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Role of nitric oxide and related molecules in schizophrenia pathogenesis: biochemical, genetic and clinical aspects.

Abstract

Currently, schizophrenia is considered a multifactorial disease. Over the past 50 years, many investigators have considered the role of toxic free radicals in the etiology of schizophrenia. This is an area of active research which is still evolving. Here, we review the recent data and current concepts on the roles of nitric oxide (NO) and related molecules in the pathogenesis of schizophrenia. NO is involved in storage, uptake and release of mediators and neurotransmitters, including glutamate, acetylcholine, noradrenaline, GABA, taurine and glycine. In addition, NO diffuses across cell membranes and activates its own extrasynaptic receptors. Further, NO is involved in peroxidation and reactive oxidative stress. Investigations reveal significant disturbances in NO levels in the brain structures (cerebellum, hypothalamus, hippocampus, striatum) and fluids of subjects with schizophrenia. Given the roles of NO in central nervous system development, these changes may result in neurodevelopmental changes associated with schizophrenia. We describe here the recent literature on NOS gene polymorphisms on schizophrenia, which all point to consistent results. We also discuss how NO may be a new target for the therapy of mental disorders. Currently there have been 2 randomized double-blind placebo-controlled trials of L-lysine as an NOS inhibitor in the CNS.

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  • Authors+Show Affiliations

    ,

    V.M. Bekhterev Saint Petersburg Psychoneurological Research Institute Saint Petersburg, Russia.

    ,

    V.M. Bekhterev Saint Petersburg Psychoneurological Research Institute Saint Petersburg, Russia.

    ,

    V.M. Bekhterev Saint Petersburg Psychoneurological Research Institute Saint Petersburg, Russia.

    V.M. Bekhterev Saint Petersburg Psychoneurological Research Institute Saint Petersburg, Russia.

    Source

    Pub Type(s)

    Journal Article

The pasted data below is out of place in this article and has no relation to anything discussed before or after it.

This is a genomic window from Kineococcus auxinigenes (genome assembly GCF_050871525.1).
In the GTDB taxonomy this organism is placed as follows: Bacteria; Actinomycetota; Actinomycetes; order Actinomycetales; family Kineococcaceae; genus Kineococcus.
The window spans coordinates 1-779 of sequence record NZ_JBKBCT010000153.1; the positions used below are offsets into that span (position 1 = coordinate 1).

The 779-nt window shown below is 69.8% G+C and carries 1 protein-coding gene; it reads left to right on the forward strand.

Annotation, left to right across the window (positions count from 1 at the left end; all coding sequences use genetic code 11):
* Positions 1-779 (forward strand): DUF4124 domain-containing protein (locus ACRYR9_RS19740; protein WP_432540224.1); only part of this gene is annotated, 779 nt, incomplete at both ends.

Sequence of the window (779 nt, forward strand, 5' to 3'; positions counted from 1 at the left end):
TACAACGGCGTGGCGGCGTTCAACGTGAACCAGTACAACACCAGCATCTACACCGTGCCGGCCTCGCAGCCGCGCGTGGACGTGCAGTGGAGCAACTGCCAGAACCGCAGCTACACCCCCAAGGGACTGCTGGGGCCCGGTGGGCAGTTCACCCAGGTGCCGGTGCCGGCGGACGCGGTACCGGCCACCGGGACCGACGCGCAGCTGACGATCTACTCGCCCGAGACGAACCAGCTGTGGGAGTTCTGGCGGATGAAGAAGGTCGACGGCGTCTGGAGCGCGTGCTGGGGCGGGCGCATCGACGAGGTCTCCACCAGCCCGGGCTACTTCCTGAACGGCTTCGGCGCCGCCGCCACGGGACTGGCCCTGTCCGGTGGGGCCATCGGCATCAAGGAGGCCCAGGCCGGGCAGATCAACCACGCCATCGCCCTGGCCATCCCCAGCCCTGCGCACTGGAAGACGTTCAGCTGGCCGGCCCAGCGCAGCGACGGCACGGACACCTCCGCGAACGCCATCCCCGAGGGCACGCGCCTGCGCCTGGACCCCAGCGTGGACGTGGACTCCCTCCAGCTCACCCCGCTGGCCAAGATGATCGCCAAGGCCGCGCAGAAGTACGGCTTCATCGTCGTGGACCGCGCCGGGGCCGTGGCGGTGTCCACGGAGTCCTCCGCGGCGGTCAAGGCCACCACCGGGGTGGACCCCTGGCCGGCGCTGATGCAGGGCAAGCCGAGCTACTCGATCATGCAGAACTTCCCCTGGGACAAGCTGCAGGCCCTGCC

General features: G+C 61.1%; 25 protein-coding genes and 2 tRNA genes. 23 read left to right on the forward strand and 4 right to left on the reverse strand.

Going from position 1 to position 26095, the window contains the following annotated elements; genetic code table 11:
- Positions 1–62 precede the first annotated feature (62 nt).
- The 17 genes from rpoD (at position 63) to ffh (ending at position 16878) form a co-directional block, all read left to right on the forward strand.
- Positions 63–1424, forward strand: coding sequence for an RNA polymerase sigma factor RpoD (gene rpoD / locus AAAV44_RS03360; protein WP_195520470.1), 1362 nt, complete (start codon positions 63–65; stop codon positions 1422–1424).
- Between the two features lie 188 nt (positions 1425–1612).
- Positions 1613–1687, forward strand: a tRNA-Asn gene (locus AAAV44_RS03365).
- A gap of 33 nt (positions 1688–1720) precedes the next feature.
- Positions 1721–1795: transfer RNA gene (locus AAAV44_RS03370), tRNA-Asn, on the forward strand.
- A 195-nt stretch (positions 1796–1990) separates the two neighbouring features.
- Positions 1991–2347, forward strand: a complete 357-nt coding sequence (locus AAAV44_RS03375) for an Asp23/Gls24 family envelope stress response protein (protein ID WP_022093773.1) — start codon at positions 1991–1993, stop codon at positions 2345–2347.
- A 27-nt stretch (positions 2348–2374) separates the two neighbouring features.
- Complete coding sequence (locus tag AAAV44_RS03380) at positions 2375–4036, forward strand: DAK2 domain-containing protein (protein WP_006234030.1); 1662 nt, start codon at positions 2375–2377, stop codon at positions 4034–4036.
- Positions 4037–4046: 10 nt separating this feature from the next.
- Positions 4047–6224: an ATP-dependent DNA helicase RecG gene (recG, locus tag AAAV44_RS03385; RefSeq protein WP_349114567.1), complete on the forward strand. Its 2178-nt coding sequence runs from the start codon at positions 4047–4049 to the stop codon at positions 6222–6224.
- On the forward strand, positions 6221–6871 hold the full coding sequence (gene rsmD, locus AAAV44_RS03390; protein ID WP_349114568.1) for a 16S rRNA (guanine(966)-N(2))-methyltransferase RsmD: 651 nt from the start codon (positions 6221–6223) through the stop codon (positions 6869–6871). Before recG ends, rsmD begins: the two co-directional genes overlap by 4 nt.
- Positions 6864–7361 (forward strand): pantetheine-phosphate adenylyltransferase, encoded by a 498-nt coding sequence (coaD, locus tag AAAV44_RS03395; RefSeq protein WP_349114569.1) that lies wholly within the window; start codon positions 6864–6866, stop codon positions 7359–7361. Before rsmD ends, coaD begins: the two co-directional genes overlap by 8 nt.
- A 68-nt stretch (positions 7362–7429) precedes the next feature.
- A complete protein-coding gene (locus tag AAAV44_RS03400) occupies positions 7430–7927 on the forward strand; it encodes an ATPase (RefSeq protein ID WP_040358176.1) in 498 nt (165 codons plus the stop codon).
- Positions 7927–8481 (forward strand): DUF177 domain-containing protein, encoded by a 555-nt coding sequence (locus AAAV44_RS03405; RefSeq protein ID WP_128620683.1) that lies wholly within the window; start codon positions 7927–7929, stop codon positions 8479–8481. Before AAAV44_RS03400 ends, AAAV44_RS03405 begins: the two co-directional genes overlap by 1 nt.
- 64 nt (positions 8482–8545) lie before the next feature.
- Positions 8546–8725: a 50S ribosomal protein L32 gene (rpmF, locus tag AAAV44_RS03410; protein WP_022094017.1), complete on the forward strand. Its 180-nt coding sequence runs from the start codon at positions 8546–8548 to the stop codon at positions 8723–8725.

Review

    Language

    eng

    PubMed ID

    26029110

    Citation

    Nasyrova, Regina F., et al. "Role of Nitric Oxide and Related Molecules in Schizophrenia Pathogenesis: Biochemical, Genetic and Clinical Aspects." Frontiers in Physiology, vol. 6, 2015, p. 139.
    Nasyrova RF, Ivashchenko DV, Ivanov MV, et al. Role of nitric oxide and related molecules in schizophrenia pathogenesis: biochemical, genetic and clinical aspects. Front Physiol. 2015;6:139.
    Nasyrova, R. F., Ivashchenko, D. V., Ivanov, M. V., & Neznanov, N. G. (2015). Role of nitric oxide and related molecules in schizophrenia pathogenesis: biochemical, genetic and clinical aspects. Frontiers in Physiology, 6, p. 139. doi:10.3389/fphys.2015.00139.
    Nasyrova RF, et al. Role of Nitric Oxide and Related Molecules in Schizophrenia Pathogenesis: Biochemical, Genetic and Clinical Aspects. Front Physiol. 2015;6:139. PubMed PMID: 26029110.
    * Article titles in AMA citation format should be in sentence-case
    TY - JOUR T1 - Role of nitric oxide and related molecules in schizophrenia pathogenesis: biochemical, genetic and clinical aspects. AU - Nasyrova,Regina F, AU - Ivashchenko,Dmitriy V, AU - Ivanov,Mikhail V, AU - Neznanov,Nikolay G, Y1 - 2015/05/11/ PY - 2014/10/01/received PY - 2015/04/18/accepted PY - 2015/6/2/entrez PY - 2015/6/2/pubmed PY - 2015/6/2/medline KW - NO KW - NOS KW - genetics KW - nitric oxide KW - nitric oxide synthase KW - oxidative stress KW - pathogenesis KW - schizophrenia SP - 139 EP - 139 JF - Frontiers in physiology JO - Front Physiol VL - 6 N2 - Currently, schizophrenia is considered a multifactorial disease. Over the past 50 years, many investigators have considered the role of toxic free radicals in the etiology of schizophrenia. This is an area of active research which is still evolving. Here, we review the recent data and current concepts on the roles of nitric oxide (NO) and related molecules in the pathogenesis of schizophrenia. NO is involved in storage, uptake and release of mediators and neurotransmitters, including glutamate, acetylcholine, noradrenaline, GABA, taurine and glycine. In addition, NO diffuses across cell membranes and activates its own extrasynaptic receptors. Further, NO is involved in peroxidation and reactive oxidative stress. Investigations reveal significant disturbances in NO levels in the brain structures (cerebellum, hypothalamus, hippocampus, striatum) and fluids of subjects with schizophrenia. Given the roles of NO in central nervous system development, these changes may result in neurodevelopmental changes associated with schizophrenia. We describe here the recent literature on NOS gene polymorphisms on schizophrenia, which all point to consistent results. We also discuss how NO may be a new target for the therapy of mental disorders. Currently there have been 2 randomized double-blind placebo-controlled trials of L-lysine as an NOS inhibitor in the CNS. SN - 1664-042X UR - https://www.unboundmedicine.com/medline/citation/26029110/full_citation L2 - https://dx.doi.org/10.3389/fphys.2015.00139 DB - PRIME DP - Unbound Medicine ER -